Got PMS? Let B Vitamins Ease your Pain

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If you’re a woman who gets bad PMS (premenstrual syndrome), consider yourself in good company; about 3 out of every 4 women experience some of the symptoms of PMS, but only a third of all women ever receive treatment for PMS in the form of B vitamin therapy, food triggers or medical help.

GOT PMS? LET B VITAMINS EASE YOUR PAIN, WWW.B12PATCH.COMWhat are the most common symptoms of PMS?

Some of the most common symptoms of PMS are bloating, depression, moodiness, food cravings and breast sensitivity. Symptoms of PMS occur about two weeks before the period even begins, making it that much harder to identify PMS as the instigator- for both you and your loved ones.

What triggers PMS?

That’s a good question! Many believe that PMS is influenced by a combination of hormones, neurotransmitters, stress and unhealthy diet. So many chemical reactions take place during PMS that it makes it difficult for scientists to pinpoint any one trigger for PMS.

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According to a study which was published in The American Journal of Clinical Nutrition, following a steady diet of foods high in vitamin B will lower your risk for suffering PMS.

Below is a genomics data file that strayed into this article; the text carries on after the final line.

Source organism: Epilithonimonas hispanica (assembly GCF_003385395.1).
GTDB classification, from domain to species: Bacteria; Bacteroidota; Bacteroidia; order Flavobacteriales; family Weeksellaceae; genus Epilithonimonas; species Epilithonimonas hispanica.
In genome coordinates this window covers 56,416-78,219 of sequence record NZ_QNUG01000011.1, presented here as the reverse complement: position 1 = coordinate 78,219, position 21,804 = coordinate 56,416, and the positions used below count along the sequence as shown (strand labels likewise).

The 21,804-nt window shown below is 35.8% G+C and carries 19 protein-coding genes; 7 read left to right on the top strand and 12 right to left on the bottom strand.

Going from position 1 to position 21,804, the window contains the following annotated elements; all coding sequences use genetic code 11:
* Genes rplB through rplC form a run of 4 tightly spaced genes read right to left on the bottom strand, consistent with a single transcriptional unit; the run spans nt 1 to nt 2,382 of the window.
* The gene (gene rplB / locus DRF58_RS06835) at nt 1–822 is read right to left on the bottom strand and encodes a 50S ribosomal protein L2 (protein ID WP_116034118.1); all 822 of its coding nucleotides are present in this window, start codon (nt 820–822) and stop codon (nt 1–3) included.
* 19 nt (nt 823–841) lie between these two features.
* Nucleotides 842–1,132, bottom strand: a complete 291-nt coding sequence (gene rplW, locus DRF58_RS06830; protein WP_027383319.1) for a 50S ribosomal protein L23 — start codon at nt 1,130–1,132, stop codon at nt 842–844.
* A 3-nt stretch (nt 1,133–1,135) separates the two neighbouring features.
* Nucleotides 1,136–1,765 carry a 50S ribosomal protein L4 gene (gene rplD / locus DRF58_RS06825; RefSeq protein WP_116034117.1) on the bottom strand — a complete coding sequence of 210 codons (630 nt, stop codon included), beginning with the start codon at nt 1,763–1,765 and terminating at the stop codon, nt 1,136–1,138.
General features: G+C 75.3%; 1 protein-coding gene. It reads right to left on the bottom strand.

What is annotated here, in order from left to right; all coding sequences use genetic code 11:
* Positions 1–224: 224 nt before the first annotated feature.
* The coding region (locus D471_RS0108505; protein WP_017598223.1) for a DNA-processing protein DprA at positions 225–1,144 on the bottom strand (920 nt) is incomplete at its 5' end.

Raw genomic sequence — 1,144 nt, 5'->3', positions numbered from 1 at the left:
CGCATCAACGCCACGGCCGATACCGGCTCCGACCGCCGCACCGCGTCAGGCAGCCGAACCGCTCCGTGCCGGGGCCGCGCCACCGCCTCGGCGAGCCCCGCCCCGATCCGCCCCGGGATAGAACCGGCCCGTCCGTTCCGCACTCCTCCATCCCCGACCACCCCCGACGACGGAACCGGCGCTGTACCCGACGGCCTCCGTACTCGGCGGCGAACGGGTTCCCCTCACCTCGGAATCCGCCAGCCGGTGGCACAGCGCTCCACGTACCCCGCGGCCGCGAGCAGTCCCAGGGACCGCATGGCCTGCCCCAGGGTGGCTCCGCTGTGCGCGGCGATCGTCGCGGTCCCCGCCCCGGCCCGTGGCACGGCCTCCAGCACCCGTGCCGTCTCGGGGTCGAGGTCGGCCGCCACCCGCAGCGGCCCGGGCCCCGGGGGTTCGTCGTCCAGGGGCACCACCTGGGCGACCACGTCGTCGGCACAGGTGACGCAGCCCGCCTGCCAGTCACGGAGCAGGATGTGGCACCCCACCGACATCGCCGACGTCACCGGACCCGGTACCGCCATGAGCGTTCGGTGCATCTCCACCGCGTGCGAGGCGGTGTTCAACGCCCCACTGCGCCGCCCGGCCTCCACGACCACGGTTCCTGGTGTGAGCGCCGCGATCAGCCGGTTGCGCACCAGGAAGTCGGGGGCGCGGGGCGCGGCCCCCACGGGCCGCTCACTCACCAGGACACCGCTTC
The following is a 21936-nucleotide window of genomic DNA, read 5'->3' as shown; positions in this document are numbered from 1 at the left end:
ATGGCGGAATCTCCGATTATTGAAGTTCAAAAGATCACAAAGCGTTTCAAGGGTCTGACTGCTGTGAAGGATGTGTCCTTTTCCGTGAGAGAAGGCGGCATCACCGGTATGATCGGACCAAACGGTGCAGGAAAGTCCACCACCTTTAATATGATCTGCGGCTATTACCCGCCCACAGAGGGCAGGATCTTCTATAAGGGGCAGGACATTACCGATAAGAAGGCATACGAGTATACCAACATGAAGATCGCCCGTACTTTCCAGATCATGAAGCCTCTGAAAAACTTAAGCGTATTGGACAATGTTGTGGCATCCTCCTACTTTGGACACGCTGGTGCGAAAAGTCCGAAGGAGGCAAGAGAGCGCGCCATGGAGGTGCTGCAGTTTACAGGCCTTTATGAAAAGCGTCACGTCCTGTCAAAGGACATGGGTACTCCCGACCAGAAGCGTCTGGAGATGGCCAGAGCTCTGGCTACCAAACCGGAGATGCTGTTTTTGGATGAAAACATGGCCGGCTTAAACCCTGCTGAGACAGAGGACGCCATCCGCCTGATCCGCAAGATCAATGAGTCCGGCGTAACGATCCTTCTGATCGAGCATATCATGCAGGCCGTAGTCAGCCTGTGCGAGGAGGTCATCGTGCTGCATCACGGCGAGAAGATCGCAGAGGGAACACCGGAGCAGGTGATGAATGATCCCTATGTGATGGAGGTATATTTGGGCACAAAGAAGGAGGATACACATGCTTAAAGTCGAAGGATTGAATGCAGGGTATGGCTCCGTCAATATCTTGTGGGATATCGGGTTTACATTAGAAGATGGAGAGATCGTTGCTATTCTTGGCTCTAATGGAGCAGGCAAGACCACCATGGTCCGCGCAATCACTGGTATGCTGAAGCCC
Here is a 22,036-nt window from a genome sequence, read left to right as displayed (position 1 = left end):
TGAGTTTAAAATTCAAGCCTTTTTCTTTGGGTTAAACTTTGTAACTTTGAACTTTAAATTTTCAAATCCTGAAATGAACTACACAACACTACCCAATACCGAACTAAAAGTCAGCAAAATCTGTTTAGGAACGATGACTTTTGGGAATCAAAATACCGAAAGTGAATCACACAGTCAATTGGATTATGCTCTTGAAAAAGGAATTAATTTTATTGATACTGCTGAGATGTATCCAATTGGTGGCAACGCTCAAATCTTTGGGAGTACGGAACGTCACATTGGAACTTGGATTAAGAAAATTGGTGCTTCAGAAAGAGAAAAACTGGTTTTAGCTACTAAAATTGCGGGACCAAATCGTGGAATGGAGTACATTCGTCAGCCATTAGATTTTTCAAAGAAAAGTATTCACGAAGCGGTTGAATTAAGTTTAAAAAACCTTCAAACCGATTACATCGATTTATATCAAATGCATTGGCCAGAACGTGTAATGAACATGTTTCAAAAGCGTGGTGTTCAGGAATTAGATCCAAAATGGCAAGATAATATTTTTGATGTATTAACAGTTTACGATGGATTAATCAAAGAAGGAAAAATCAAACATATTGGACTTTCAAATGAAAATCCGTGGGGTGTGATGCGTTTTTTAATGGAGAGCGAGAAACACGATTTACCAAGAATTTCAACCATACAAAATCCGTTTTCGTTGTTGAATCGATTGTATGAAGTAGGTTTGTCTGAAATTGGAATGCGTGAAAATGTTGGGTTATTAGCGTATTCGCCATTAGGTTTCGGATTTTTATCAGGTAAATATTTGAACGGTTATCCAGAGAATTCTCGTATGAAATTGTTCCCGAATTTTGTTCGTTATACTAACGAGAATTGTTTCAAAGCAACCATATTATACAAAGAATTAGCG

Here’s what B vitamins can do to ease your PMS and have you smiling again- all month long:

  • In the study, women were monitored for their intake of two B vitamins- vitamin B1 (thiamin) and vitamin B2 (riboflavin).
  • Women who consumed high doses of both thiamin and riboflavin were found to have a significantly lower likeliness to suffer from PMS.
  • Women who ate the most thiamin were 25% less likely to ever suffer from any symptoms of PMS.
  • The test subjects who included more riboflavin than others were 35% less likely to suffer PMS than other women.
  • Scientists believe that B vitamins help to prevent the onset of PMS by utilizing neurotransmitters in the brain.
  • Riboflavin activates vitamin B6, which produced serotonin, a deficiency of which is known to cause depression, nervousness, binge eating and headaches.
  • Thiamin regulates the neurotransmitter gamma-amino butyric acid (GABA), a deficiency of which is known to influence anxiety.
  • Thiamin-rich foods include fortified cereals, legumes and nuts.
  • Good sources of riboflavin include eggs, dairy products like milk and yogurt (also good sources of vitamin B12), spinach and almonds.

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What else can you do to prevent PMS?

Some more good diet tips for preventing the symptoms of PMS are reducing your salt intake and increasing your consumption of calcium, magnesium and vitamin B6.


The Globe and Mail, The American Journal of Clinical Nutrition